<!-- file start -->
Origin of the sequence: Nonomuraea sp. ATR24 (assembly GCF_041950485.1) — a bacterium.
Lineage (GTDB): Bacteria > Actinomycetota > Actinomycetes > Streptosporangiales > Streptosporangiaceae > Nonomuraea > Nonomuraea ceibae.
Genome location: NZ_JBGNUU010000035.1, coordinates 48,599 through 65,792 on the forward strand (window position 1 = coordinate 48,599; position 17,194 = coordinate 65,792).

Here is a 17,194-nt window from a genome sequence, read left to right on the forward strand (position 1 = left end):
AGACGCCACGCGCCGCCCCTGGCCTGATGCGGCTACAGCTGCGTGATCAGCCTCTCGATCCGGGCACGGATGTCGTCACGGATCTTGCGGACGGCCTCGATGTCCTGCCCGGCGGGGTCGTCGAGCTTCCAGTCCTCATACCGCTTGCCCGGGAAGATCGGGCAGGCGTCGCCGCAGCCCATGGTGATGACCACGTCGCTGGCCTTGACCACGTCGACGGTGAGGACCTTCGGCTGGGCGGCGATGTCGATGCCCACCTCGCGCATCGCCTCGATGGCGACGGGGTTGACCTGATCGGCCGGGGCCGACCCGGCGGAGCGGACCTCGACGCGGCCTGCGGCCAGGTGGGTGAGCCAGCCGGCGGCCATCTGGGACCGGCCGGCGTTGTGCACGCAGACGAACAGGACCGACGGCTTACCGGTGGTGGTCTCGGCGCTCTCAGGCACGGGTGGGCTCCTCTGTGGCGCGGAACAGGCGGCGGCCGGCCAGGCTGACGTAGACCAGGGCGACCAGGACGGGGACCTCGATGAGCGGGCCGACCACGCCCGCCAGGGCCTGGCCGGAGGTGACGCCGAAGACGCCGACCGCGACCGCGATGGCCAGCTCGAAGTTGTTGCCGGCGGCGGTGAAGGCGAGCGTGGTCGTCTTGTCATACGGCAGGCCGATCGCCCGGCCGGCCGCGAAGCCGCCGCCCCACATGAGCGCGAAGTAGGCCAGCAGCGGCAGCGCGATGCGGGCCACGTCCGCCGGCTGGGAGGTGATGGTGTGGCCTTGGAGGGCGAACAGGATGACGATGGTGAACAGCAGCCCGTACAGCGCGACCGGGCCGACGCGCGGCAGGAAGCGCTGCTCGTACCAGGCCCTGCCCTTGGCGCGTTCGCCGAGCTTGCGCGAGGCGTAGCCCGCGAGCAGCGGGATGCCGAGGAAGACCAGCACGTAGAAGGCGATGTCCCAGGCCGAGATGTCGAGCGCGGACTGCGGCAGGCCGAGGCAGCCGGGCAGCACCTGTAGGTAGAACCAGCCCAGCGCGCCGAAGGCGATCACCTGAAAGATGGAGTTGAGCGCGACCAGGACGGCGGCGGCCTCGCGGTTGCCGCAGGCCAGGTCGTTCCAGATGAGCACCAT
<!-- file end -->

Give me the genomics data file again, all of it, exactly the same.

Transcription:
Origin of the sequence: Nonomuraea sp. ATR24 (assembly GCF_041950485.1) — a bacterium.
Lineage (GTDB): Bacteria > Actinomycetota > Actinomycetes > Streptosporangiales > Streptosporangiaceae > Nonomuraea > Nonomuraea ceibae.
Genome location: NZ_JBGNUU010000035.1, coordinates 48,599 through 65,792 on the forward strand (window position 1 = coordinate 48,599; position 17,194 = coordinate 65,792).

Here is a 17,194-nt window from a genome sequence, read left to right on the forward strand (position 1 = left end):
AGACGCCACGCGCCGCCCCTGGCCTGATGCGGCTACAGCTGCGTGATCAGCCTCTCGATCCGGGCACGGATGTCGTCACGGATCTTGCGGACGGCCTCGATGTCCTGCCCGGCGGGGTCGTCGAGCTTCCAGTCCTCATACCGCTTGCCCGGGAAGATCGGGCAGGCGTCGCCGCAGCCCATGGTGATGACCACGTCGCTGGCCTTGACCACGTCGACGGTGAGGACCTTCGGCTGGGCGGCGATGTCGATGCCCACCTCGCGCATCGCCTCGATGGCGACGGGGTTGACCTGATCGGCCGGGGCCGACCCGGCGGAGCGGACCTCGACGCGGCCTGCGGCCAGGTGGGTGAGCCAGCCGGCGGCCATCTGGGACCGGCCGGCGTTGTGCACGCAGACGAACAGGACCGACGGCTTACCGGTGGTGGTCTCGGCGCTCTCAGGCACGGGTGGGCTCCTCTGTGGCGCGGAACAGGCGGCGGCCGGCCAGGCTGACGTAGACCAGGGCGACCAGGACGGGGACCTCGATGAGCGGGCCGACCACGCCCGCCAGGGCCTGGCCGGAGGTGACGCCGAAGACGCCGACCGCGACCGCGATGGCCAGCTCGAAGTTGTTGCCGGCGGCGGTGAAGGCGAGCGTGGTCGTCTTGTCATACGGCAGGCCGATCGCCCGGCCGGCCGCGAAGCCGCCGCCCCACATGAGCGCGAAGTAGGCCAGCAGCGGCAGCGCGATGCGGGCCACGTCCGCCGGCTGGGAGGTGATGGTGTGGCCTTGGAGGGCGAACAGGATGACGATGGTGAACAGCAGCCCGTACAGCGCGACCGGGCCGACGCGCGGCAGGAAGCGCTGCTCGTACCAGGCCCTGCCCTTGGCGCGTTCGCCGAGCTTGCGCGAGGCGTAGCCCGCGAGCAGCGGGATGCCGAGGAAGACCAGCACGTAGAAGGCGATGTCCCAGGCCGAGATGTCGAGCGCGGACTGCGGCAGGCCGAGGCAGCCGGGCAGCACCTGTAGGTAGAACCAGCCCAGCGCGCCGAAGGCGATCACCTGAAAGATGGAGTTGAGCGCGACCAGGACGGCGGCGGCCTCGCGGTTGCCGCAGGCCAGGTCGTTCCAGATGAGCACCAT